THE Scottish tenants’ union Living Rent has vowed to keep up pressure on Edinburgh City Council to gain the necessary powers to implement rent controls and address the capital’s affordability crisis.

As part of the co-operation agreement between the SNP and the Scottish Greens, the Scottish Government is committed to producing legislation for “an effective national system of rent controls” by the end of 2025.

Ahead of this month’s local elections, the Edinburgh SNP group – who this week failed to form a new administration in coalition with the Scottish Greens, after being outvoted by Labour with LibDem and Tory support – stated their ambition to make Edinburgh the first local authority in Scotland to implement rent controls once the necessary powers were available.

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Speaking in April, Edinburgh SNP group leader Adam McVey said: "Rent controls operate successfully in Sweden, France, Germany and Ireland and we’ll work with the Scottish Government to get the policy right so that we can keep rents at fair and affordable rates for residents.”

At the time of publication, however, new Edinburgh council leader Cammy Day has offered no clarification as to whether the new Labour administration shared this ambition - despite Scottish Labour representatives in Holyrood calling for rent control proposals to be brought in ahead of 2025.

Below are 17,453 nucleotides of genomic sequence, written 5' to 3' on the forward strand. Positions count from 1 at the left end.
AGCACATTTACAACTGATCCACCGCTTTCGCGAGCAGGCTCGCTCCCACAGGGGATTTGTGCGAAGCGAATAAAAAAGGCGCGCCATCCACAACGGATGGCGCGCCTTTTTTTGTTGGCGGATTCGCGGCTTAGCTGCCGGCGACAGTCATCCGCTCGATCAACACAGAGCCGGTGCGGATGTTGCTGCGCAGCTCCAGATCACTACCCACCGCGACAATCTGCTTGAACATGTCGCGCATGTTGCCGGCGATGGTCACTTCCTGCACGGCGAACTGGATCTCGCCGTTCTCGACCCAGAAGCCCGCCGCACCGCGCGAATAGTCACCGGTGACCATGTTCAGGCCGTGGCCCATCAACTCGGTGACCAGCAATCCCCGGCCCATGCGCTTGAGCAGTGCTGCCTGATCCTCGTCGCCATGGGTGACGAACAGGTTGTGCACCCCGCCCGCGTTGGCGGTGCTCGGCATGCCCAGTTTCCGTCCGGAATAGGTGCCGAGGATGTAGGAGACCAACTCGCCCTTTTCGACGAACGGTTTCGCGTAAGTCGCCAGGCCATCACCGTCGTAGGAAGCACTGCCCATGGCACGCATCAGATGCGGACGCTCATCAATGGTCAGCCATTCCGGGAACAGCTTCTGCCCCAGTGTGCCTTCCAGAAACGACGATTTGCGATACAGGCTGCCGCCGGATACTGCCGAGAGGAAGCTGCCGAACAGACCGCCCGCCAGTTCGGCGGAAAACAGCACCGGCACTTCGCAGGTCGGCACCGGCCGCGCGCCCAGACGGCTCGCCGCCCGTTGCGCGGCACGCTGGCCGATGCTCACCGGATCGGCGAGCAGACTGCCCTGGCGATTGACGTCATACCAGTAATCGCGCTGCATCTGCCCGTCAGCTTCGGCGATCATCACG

Speaking to The National, Leith Living Rent branch spokesperson Cameron Scally said: "The cost-of-living crisis has made a bad situation worse. Tenants were already struggling, with many paying up to half their income on rent. Now with rent prices at £1200 for a two-bed flat, and inflation pushing energy bills and daily essentials beyond what many can afford, it is clear our escalating rent prices need to be brought down.  

“This is not a recent issue. Our housing has been insufficiently regulated under the watch of many different councils over the years. Indeed, rent in Edinburgh increased by 40% from 2011-2021 and by 14% in just the last year. Such astronomically high numbers demonstrate how our politicians have repeatedly failed the communities that they profess to serve. 

“Councils have a responsibility to ensure that rents are affordable for their constituents. If they do not, working people and their families will continue to bear the brunt of the country’s economic crises."

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Scally acknowledged that local authorities in Scotland do not currently have the required powers to implement rent controls. However, he said that Living Rent’s members in the capital would continue to lobby Edinburgh City Council to gain better powers and address the housing crisis, “regardless of who is in charge".

Scally added: “It will not be the political party in power that will bring about rent controls in Edinburgh and across Scotland, it will be tenants building power through their communities who will deliver rent controls for Scotland.

“Our members and tenants across the city cannot afford to wait any longer for the changes that we urgently need. We will be organising across the city to make rent controls a reality in this administration as we did in the last."